“It’s kind of hard to imagine how a different case in the D.C. Circuit is likely to have a different outcome in light of this opinion,” he said.
Because the document remains a secret, its true significance remains a source of speculation. The New York Times says the memo is most likely the legal basis for the CIA’s voluntary agreement with AT&T, which allows the agency to search its massive database of international calls (and tip local numbers to the FBI for further investigation). And it’s not as if this secret memo is the only tool the government has for demanding data. The FBI may have abandoned “exigent letters” but it’s still using National Security Letters to obtain data without a court order. (No mention is made of the FBI’s exigent Post-It notes or over-the-shoulder database searches.)
The DOJ is understandably pleased with this decision as it plays to its obfuscatory tendencies. This is also a dubious win for this administration — and those that follow. Having an in-house agency on tap that can create new laws and interpretations of existing statutes without having to risk having its legally-binding memos scrutinized by the public will be a tool too powerful for many to ignore.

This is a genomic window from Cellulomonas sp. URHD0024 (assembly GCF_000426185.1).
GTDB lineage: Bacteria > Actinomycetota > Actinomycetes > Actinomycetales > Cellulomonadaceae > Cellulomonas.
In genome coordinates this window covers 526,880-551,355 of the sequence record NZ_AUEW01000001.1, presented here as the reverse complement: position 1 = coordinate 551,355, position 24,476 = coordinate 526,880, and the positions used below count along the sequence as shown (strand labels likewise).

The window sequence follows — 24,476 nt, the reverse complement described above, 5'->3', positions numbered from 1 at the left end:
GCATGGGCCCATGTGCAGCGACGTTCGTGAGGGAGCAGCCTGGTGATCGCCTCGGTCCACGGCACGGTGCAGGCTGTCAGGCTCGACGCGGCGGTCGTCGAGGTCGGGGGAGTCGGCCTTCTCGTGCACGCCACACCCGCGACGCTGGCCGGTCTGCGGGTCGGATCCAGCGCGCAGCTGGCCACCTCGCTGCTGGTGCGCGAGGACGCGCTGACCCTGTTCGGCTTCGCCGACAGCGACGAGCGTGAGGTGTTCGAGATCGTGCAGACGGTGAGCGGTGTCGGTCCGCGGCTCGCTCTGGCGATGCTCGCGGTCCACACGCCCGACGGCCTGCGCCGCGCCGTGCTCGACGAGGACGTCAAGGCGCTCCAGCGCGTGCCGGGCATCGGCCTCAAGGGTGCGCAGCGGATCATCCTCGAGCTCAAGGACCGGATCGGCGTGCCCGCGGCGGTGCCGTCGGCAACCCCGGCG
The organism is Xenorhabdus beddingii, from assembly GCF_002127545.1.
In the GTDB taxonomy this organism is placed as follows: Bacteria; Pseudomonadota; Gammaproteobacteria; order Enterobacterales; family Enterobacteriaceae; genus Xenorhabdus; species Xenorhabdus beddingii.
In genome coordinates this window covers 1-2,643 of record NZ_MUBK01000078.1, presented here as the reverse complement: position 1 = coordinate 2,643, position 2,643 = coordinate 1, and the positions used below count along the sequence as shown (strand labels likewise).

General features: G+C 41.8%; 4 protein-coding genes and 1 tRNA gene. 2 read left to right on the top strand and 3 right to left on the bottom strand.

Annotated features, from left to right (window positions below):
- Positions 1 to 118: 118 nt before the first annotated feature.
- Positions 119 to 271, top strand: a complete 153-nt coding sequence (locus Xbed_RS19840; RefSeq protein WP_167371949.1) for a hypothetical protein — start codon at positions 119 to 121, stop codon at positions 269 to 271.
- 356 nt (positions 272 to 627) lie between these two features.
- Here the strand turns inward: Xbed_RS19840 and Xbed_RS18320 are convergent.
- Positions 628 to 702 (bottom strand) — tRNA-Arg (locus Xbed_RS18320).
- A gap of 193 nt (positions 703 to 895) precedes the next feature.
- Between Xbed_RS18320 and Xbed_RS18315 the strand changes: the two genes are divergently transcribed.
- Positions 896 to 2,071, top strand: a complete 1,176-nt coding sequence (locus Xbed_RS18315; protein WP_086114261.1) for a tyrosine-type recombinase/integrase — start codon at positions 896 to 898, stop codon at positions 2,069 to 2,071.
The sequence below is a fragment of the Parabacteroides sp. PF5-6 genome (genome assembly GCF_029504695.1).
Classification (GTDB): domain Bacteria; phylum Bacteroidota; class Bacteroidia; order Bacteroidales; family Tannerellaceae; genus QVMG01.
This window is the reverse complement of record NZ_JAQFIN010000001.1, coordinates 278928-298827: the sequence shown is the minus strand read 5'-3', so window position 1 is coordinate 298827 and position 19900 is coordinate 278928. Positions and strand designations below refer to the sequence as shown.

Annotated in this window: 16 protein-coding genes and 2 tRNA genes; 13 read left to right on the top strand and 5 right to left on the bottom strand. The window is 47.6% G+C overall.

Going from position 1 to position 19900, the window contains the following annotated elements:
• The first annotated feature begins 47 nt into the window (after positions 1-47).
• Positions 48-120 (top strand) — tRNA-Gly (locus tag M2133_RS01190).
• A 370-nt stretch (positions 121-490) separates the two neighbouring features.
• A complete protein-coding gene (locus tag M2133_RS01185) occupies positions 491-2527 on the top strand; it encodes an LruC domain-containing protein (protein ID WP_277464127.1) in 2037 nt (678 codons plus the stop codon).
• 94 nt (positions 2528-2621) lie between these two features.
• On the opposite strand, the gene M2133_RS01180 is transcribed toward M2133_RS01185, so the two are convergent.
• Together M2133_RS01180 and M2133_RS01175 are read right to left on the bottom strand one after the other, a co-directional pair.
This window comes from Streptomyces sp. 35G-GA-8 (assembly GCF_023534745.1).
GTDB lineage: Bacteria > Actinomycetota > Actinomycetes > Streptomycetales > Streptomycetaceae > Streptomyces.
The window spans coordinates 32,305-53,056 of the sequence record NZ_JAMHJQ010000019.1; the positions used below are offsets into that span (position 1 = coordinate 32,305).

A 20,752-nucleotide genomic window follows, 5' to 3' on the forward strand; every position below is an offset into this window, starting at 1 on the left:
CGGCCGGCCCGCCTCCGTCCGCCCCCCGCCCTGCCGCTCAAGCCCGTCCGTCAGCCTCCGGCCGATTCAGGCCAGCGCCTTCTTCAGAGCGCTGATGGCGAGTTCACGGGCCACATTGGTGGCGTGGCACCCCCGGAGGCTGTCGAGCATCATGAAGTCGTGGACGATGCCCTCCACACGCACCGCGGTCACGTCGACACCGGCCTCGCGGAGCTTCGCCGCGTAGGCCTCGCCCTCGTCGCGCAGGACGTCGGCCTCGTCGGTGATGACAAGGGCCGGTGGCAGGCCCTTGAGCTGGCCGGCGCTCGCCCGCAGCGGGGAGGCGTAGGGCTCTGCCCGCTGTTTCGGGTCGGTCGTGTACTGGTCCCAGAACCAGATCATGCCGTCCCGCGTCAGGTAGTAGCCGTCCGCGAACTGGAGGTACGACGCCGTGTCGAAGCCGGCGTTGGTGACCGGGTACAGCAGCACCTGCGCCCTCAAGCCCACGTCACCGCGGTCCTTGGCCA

FBI Admits It’s Not Really About Law Enforcement Any More; Ignores Lots Of Crimes To Focus On Creating Fake Terror Plots
A couple years ago, it was revealed that the FBI noted in one of its “counterterrorism training manuals” that FBI agents could “bend or suspend the law and impinge upon the freedoms of others,” which seemed kind of odd for a government agency who claimed its “primary function” was “law enforcement.” You’d think that playing by the rules would be kind of important. However, as John Hudson at Foreign Policy has noted, at some point last summer, the FBI quietly changed its fact sheet, so that it no longer says that “law enforcement” is its primary function, replacing it with “national security.”
Of course, I thought we already had a “national security” agency — known as the “National Security Agency.” Of course, while this may seem like a minor change, as the article notes, it is the reality behind the scenes. The FBI massively beefed up resources focused on “counterterrorism” and… then let all sorts of other crimes slide. Including crimes much more likely to impact Americans, like financial/white collar fraud.